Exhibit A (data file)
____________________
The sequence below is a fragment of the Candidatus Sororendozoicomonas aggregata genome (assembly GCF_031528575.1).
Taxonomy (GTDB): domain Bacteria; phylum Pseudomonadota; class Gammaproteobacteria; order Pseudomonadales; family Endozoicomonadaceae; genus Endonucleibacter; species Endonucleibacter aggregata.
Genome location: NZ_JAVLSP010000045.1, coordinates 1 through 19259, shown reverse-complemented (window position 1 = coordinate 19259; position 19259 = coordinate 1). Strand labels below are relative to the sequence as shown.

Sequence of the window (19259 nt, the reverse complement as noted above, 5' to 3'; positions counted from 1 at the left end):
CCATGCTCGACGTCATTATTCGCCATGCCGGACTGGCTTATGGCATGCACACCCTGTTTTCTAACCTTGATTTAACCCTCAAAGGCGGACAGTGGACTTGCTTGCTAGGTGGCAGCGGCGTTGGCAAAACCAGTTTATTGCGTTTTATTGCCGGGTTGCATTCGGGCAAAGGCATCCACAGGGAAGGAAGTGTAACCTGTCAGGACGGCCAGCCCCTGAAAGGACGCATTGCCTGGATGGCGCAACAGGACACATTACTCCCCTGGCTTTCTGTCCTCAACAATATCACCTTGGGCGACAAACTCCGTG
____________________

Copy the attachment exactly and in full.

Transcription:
The sequence below is a fragment of the Candidatus Sororendozoicomonas aggregata genome (assembly GCF_031528575.1).
Taxonomy (GTDB): domain Bacteria; phylum Pseudomonadota; class Gammaproteobacteria; order Pseudomonadales; family Endozoicomonadaceae; genus Endonucleibacter; species Endonucleibacter aggregata.
Genome location: NZ_JAVLSP010000045.1, coordinates 1 through 19259, shown reverse-complemented (window position 1 = coordinate 19259; position 19259 = coordinate 1). Strand labels below are relative to the sequence as shown.

Sequence of the window (19259 nt, the reverse complement as noted above, 5' to 3'; positions counted from 1 at the left end):
CCATGCTCGACGTCATTATTCGCCATGCCGGACTGGCTTATGGCATGCACACCCTGTTTTCTAACCTTGATTTAACCCTCAAAGGCGGACAGTGGACTTGCTTGCTAGGTGGCAGCGGCGTTGGCAAAACCAGTTTATTGCGTTTTATTGCCGGGTTGCATTCGGGCAAAGGCATCCACAGGGAAGGAAGTGTAACCTGTCAGGACGGCCAGCCCCTGAAAGGACGCATTGCCTGGATGGCGCAACAGGACACATTACTCCCCTGGCTTTCTGTCCTCAACAATATCACCTTGGGCGACAAACTCCGTG